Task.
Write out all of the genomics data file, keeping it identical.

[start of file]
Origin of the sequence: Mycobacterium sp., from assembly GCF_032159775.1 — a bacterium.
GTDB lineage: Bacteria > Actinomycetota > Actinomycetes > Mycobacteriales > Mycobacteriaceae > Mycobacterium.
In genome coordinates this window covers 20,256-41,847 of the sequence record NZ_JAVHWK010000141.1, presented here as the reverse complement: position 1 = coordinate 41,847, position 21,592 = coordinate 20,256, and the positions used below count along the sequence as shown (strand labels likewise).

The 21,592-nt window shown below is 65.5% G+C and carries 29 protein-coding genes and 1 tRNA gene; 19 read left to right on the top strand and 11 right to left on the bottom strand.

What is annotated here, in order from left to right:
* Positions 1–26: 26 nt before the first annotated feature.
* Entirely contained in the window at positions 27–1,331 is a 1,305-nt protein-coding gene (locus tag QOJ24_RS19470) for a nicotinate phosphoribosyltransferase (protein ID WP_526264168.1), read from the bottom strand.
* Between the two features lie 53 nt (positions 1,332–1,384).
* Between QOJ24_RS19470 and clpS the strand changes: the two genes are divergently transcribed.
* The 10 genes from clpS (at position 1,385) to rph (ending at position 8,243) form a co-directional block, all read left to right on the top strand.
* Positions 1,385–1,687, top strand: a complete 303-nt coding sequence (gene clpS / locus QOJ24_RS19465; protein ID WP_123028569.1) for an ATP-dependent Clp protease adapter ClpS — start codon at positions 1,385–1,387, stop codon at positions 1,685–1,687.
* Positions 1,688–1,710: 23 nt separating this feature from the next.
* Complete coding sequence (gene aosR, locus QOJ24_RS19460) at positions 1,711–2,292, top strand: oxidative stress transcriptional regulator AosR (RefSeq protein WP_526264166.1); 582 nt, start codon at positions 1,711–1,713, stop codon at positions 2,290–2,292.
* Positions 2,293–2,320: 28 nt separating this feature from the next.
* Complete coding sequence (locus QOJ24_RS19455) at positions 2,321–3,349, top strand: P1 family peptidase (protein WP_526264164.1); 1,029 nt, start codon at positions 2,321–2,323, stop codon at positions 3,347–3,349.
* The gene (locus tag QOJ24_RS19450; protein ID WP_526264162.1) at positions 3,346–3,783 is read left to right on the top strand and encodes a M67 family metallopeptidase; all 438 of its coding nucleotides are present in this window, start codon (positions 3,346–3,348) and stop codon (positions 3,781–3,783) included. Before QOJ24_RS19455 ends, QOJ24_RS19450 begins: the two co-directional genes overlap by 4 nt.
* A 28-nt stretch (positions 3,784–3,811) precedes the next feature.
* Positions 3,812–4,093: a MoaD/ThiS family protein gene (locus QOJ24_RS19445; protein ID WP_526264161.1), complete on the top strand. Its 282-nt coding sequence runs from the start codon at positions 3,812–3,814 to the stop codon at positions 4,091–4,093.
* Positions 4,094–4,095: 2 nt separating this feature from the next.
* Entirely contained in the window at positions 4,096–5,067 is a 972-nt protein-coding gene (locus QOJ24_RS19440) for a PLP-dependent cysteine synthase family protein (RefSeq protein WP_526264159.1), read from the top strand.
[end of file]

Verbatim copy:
Origin of the sequence: Mycobacterium sp., from assembly GCF_032159775.1 — a bacterium.
GTDB lineage: Bacteria > Actinomycetota > Actinomycetes > Mycobacteriales > Mycobacteriaceae > Mycobacterium.
In genome coordinates this window covers 20,256-41,847 of the sequence record NZ_JAVHWK010000141.1, presented here as the reverse complement: position 1 = coordinate 41,847, position 21,592 = coordinate 20,256, and the positions used below count along the sequence as shown (strand labels likewise).

The 21,592-nt window shown below is 65.5% G+C and carries 29 protein-coding genes and 1 tRNA gene; 19 read left to right on the top strand and 11 right to left on the bottom strand.

What is annotated here, in order from left to right:
* Positions 1–26: 26 nt before the first annotated feature.
* Entirely contained in the window at positions 27–1,331 is a 1,305-nt protein-coding gene (locus tag QOJ24_RS19470) for a nicotinate phosphoribosyltransferase (protein ID WP_526264168.1), read from the bottom strand.
* Between the two features lie 53 nt (positions 1,332–1,384).
* Between QOJ24_RS19470 and clpS the strand changes: the two genes are divergently transcribed.
* The 10 genes from clpS (at position 1,385) to rph (ending at position 8,243) form a co-directional block, all read left to right on the top strand.
* Positions 1,385–1,687, top strand: a complete 303-nt coding sequence (gene clpS / locus QOJ24_RS19465; protein ID WP_123028569.1) for an ATP-dependent Clp protease adapter ClpS — start codon at positions 1,385–1,387, stop codon at positions 1,685–1,687.
* Positions 1,688–1,710: 23 nt separating this feature from the next.
* Complete coding sequence (gene aosR, locus QOJ24_RS19460) at positions 1,711–2,292, top strand: oxidative stress transcriptional regulator AosR (RefSeq protein WP_526264166.1); 582 nt, start codon at positions 1,711–1,713, stop codon at positions 2,290–2,292.
* Positions 2,293–2,320: 28 nt separating this feature from the next.
* Complete coding sequence (locus QOJ24_RS19455) at positions 2,321–3,349, top strand: P1 family peptidase (protein WP_526264164.1); 1,029 nt, start codon at positions 2,321–2,323, stop codon at positions 3,347–3,349.
* The gene (locus tag QOJ24_RS19450; protein ID WP_526264162.1) at positions 3,346–3,783 is read left to right on the top strand and encodes a M67 family metallopeptidase; all 438 of its coding nucleotides are present in this window, start codon (positions 3,346–3,348) and stop codon (positions 3,781–3,783) included. Before QOJ24_RS19455 ends, QOJ24_RS19450 begins: the two co-directional genes overlap by 4 nt.
* A 28-nt stretch (positions 3,784–3,811) precedes the next feature.
* Positions 3,812–4,093: a MoaD/ThiS family protein gene (locus QOJ24_RS19445; protein ID WP_526264161.1), complete on the top strand. Its 282-nt coding sequence runs from the start codon at positions 3,812–3,814 to the stop codon at positions 4,091–4,093.
* Positions 4,094–4,095: 2 nt separating this feature from the next.
* Entirely contained in the window at positions 4,096–5,067 is a 972-nt protein-coding gene (locus QOJ24_RS19440) for a PLP-dependent cysteine synthase family protein (RefSeq protein WP_526264159.1), read from the top strand.